Over the past several decades crayfish (spiny rock lobster, Jasus edwardsii) populations in the Hauraki Gulf have been in a serious decline. In 2016 the population of crayfish, known locally as kōura, in the Hauraki Gulf was deemed ‘functionally extinct’. This doesn’t mean they are all gone however the numbers of these popular crustaceans have fallen to levels where they are no longer able to keep kina numbers in check, a big part of their role in the ecosystem.
Recorded catch-per-unit-effort (CPUE) in the fishery, CRA2 in northeastern New Zealand, tells a similar story of decline. CPUE is a measure of how easy it is to catch the particular species. In short, crayfish are becoming harder to catch and each one caught requires more effort.
A recent study featuring the work of several marine scientists from the University of Auckland, reveals that crayfish numbers are even declining in our no-take marine reserves in the Hauraki Gulf Marine Park.
Why would crayfish populations in marine reserves decrease?
Scientific divers from University of Auckland and consultants through the Department of Conservation have carried out underwater visual censuses (surveys completed using SCUBA) to monitor crayfish populations in our marine reserves for decades. For populations in our reserves we have a great data set which dates back to 1977 – an incredible 45 years of data.
Surveys in three of the Hauraki Gulf’s reserves were carried out annually to investigate the numbers of crayfish in the Cape Rodney-Okakari Marine Reserve (5.2 sq. km) the Tāwharanui Marine Reserve (3.9 sq. km) and the Hahei Marine Reserve (8.4 sq. km). Crayfish in all of these reserves benefitted at first, with crayfish numbers in marine reserves increasing significantly with reserve protection compared with the populations of crayfish in neighbouring fished areas. However, over the past decade there has been a steep decline in populations inside the reserves as well.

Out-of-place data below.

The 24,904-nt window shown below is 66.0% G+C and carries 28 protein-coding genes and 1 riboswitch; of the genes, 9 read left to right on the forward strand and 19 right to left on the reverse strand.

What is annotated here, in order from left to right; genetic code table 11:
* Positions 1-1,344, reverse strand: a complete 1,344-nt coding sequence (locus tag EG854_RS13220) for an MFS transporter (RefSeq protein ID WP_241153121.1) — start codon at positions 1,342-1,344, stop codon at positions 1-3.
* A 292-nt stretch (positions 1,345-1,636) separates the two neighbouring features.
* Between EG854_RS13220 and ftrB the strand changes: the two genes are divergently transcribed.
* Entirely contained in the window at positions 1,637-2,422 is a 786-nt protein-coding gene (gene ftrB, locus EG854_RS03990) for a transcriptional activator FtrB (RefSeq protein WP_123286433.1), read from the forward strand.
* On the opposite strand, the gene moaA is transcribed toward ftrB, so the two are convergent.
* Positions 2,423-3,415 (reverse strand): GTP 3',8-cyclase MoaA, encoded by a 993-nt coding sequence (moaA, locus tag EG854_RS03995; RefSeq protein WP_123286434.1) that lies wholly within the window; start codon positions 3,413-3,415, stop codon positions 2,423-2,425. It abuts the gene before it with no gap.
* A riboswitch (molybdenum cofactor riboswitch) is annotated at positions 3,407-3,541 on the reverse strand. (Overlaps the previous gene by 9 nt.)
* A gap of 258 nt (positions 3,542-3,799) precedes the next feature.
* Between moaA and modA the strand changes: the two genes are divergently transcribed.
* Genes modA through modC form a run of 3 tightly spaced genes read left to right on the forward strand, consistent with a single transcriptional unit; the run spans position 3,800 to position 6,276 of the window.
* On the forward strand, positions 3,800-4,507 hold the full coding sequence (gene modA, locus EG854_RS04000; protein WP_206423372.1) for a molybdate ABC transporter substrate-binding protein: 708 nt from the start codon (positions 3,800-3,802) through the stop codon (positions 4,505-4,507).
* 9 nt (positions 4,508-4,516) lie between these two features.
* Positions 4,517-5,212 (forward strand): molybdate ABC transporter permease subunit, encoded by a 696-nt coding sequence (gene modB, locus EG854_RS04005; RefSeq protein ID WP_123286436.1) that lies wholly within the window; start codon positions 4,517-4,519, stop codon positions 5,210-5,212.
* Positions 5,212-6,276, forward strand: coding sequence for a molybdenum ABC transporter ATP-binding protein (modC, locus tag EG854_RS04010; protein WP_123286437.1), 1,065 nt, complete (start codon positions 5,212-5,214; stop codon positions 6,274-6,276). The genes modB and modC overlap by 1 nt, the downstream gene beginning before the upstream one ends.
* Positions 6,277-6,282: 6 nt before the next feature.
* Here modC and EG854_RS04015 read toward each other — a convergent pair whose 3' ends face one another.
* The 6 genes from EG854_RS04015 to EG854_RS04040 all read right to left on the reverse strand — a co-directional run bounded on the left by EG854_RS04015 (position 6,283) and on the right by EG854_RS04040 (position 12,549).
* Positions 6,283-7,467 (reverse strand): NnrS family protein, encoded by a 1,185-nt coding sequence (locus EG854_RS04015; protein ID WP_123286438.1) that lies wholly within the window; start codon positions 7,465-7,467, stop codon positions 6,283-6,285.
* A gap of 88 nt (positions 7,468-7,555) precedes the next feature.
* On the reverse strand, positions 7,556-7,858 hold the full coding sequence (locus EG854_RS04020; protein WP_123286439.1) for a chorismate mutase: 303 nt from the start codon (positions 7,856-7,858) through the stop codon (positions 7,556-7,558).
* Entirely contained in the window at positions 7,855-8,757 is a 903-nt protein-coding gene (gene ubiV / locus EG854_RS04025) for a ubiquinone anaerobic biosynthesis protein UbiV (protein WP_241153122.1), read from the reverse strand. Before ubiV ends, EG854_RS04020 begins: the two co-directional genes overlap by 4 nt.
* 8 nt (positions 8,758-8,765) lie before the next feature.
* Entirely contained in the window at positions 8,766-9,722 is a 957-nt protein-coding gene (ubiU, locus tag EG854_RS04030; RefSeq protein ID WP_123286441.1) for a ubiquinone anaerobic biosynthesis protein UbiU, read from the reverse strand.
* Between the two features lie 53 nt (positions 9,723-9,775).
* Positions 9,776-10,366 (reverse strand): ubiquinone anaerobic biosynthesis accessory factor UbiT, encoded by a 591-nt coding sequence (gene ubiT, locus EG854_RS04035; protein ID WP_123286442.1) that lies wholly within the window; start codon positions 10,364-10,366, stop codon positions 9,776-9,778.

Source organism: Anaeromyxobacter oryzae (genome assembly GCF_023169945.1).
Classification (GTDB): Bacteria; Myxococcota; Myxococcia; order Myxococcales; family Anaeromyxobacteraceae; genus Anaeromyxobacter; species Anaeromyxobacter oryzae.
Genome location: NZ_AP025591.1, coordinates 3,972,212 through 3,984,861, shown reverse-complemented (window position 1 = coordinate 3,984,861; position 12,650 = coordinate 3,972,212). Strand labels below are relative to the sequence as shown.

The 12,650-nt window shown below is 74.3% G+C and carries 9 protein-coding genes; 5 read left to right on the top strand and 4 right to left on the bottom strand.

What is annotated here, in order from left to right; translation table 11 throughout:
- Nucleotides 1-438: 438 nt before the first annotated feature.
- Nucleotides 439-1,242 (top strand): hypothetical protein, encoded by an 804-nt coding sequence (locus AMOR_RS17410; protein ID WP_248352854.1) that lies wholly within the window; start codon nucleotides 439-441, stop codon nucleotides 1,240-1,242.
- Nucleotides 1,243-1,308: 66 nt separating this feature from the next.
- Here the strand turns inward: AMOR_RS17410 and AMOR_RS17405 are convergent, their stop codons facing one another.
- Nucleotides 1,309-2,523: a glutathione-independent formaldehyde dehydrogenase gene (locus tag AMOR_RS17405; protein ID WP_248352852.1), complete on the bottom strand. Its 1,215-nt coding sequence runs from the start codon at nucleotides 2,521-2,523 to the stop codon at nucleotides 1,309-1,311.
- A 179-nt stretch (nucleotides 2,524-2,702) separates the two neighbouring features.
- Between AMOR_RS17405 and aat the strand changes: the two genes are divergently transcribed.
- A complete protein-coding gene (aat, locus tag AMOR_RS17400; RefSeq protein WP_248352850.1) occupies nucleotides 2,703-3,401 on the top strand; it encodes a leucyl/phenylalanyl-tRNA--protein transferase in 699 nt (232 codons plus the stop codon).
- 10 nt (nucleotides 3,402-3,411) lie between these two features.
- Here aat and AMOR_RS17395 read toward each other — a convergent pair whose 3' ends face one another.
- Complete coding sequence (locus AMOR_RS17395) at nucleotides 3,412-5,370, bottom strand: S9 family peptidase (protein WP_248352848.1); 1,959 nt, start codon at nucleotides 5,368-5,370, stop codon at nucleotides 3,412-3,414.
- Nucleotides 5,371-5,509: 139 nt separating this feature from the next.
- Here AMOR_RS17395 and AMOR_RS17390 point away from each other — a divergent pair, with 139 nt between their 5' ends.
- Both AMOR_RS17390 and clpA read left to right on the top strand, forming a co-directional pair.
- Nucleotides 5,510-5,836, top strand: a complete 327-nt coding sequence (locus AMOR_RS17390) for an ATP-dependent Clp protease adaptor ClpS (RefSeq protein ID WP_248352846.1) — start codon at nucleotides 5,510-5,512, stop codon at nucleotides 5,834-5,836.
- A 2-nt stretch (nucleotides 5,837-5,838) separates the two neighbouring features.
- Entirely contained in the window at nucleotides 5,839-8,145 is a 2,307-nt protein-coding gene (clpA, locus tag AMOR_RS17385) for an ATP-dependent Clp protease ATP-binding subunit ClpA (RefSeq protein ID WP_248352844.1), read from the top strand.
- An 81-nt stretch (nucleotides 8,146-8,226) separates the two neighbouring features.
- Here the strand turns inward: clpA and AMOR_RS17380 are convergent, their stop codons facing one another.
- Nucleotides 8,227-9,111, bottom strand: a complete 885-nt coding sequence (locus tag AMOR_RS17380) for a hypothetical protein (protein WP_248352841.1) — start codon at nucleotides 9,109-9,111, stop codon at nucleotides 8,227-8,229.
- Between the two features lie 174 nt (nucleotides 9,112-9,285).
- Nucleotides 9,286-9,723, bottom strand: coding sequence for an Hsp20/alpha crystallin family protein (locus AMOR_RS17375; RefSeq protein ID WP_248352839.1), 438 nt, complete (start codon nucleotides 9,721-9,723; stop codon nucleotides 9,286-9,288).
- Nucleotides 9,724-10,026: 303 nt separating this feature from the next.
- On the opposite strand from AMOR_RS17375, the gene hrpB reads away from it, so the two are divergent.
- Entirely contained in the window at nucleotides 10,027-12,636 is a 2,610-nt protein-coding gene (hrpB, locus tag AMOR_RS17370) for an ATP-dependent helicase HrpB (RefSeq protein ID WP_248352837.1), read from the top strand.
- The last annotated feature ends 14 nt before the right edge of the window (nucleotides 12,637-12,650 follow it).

One big factor is fishing pressure at the boundary of the reserves, which can affect the populations within protected areas as crayfish can move seasonally and be caught outside these boundaries. This means that, while crayfish are protected within the marine reserves for part of the year, they might be caught outside the reserve at other times of the year. Researchers are still adding to this evidence which indicates existing marine reserves in the Hauraki Gulf are not large enough to protect crayfish.
A proposal to extend the offshore boundary of Cape Rodney-Okakari Marine Reserve was included in the 2021 Hauraki Gulf Marine Spatial Plan. Amongst other things, this plan suggests increasing the offshore boundary of Cape Rodney-Okakari Point to 3 km from the coast, in order to mitigate the effects of fishing on the offshore (deep water) boundary. According to Dr. Benjamin Hanns, ‘while this extension will prevent further capture of current lobster populations on the offshore boundary, current fishing effort is low on the offshore boundary likely because of the low population size and consequent low catch rates.’
It takes 6-7 years for kōura to reach sexual maturity, but they can live more than 30 years. This leads to pondering if more can be done to help the crayfish populations? Unfortunately there is no simple solution, in addition to experiencing an immense amount of fishing pressure, crayfish in the Gulf have experienced several years of low recruitment which means there’s been a reduction in the number of larvae that develop into juvenile crayfish. PhD research by Dr. Hanns presumes that ‘recruitment is a major factor limiting reserve population densities, therefore extending reserve boundaries to accommodate crayfish movement is precautionary’ in the event of successful recruitment. Expansion of the reserve boundary means more crayfish moving offshore are protected and therefore recovered populations will be more likely to be resilient to subsequent fluctuations in recruitment.
Marine reserves play a significant role in providing unfished references. It’s important to see marine reserves to be ‘normal’ numbers of crayfish, what populations elsewhere could be if they had protection. Our few crayfish outside the reserves may be as little as just 3-12% of unfished levels. We then really need marine protection to act as insurance against future extractive pressures and recruitment uncertainties.
There’s a chance crayfish populations could recover in the Gulf, but not if we don’t make changes. There’s 95% more crayfish in these protected areas compared to what you can find outside of reserves in the Hauraki Gulf, so there’s no doubt that as a whole they would benefit from a bit more protection.
In fact, some communities are stepping in and taking action on a local level to protect crayfish. For example the Waiheke iwi have laid a rāhui over kōura and three other species in notable decline. In response, the government has temporarily closed the fishery for crayfish, paua, scallops and mussels around the entire Waiheke coastline, out to one nautical mile (1.8 kilometres), for a minimum period of two years. In an effort to determine the effect of this, volunteer citizen scientists are also undertaking crayfish surveys which you can find information about or learn how to get involved via the Waiheke Marine Project website.